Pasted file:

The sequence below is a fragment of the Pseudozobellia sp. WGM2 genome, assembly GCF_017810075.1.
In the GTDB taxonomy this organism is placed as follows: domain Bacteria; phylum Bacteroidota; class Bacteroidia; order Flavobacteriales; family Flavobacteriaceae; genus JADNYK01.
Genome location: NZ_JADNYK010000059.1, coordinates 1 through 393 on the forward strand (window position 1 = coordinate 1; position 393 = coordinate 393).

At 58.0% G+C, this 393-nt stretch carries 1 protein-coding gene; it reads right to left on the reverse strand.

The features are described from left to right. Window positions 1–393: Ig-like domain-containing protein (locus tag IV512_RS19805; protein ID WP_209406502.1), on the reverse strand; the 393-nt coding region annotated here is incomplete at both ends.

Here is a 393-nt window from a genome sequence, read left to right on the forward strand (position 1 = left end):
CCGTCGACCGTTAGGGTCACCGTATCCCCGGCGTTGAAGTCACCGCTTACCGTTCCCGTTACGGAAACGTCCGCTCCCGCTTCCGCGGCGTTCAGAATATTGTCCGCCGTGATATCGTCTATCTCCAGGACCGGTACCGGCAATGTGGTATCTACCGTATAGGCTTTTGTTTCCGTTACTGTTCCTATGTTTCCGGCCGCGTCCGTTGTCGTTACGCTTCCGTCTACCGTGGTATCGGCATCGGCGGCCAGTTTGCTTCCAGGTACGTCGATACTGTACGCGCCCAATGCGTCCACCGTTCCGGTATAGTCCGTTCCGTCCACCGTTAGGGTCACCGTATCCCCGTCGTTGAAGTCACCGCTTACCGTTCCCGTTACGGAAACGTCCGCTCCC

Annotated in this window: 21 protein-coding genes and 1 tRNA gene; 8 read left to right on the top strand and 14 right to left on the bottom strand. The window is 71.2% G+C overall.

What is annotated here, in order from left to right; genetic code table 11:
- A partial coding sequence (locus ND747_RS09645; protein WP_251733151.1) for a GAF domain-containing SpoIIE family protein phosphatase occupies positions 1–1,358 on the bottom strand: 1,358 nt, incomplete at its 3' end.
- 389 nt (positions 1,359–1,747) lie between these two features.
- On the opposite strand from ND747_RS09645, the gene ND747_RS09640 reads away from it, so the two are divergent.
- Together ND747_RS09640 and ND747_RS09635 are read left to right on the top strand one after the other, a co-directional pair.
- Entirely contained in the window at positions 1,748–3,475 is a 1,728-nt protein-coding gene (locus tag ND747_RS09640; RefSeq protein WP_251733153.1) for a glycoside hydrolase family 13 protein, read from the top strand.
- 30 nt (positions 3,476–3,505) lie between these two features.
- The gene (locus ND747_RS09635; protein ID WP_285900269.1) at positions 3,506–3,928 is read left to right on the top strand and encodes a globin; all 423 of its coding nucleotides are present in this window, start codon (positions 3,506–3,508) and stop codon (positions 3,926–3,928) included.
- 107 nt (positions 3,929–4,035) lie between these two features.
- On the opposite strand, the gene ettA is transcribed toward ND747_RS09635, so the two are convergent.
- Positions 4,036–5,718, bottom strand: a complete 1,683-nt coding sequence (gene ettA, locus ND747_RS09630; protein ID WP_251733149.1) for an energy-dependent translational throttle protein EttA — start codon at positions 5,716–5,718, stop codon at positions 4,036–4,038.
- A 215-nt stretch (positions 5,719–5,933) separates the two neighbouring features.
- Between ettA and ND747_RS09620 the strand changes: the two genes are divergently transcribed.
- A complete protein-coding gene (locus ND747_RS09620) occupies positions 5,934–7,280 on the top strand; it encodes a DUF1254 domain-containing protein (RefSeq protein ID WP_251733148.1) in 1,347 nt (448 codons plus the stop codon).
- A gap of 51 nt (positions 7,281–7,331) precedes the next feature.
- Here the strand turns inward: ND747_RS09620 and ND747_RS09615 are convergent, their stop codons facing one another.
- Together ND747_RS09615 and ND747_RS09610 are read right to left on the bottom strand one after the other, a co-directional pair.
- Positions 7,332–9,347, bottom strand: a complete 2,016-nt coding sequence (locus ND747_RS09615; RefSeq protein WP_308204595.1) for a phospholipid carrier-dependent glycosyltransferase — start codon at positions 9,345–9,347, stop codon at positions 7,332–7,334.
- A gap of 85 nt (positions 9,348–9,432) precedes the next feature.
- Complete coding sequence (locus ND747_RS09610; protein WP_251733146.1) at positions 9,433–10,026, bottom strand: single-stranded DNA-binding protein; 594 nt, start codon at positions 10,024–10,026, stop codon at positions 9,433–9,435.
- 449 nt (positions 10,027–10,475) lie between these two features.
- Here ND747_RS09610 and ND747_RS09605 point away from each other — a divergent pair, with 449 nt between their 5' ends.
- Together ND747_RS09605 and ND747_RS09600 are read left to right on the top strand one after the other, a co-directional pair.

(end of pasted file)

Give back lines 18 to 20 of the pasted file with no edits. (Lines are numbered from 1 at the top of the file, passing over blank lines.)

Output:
- On the opposite strand, the gene ettA is transcribed toward ND747_RS09635, so the two are convergent.
- Positions 4,036–5,718, bottom strand: a complete 1,683-nt coding sequence (gene ettA, locus ND747_RS09630; protein ID WP_251733149.1) for an energy-dependent translational throttle protein EttA — start codon at positions 5,716–5,718, stop codon at positions 4,036–4,038.
- A 215-nt stretch (positions 5,719–5,933) separates the two neighbouring features.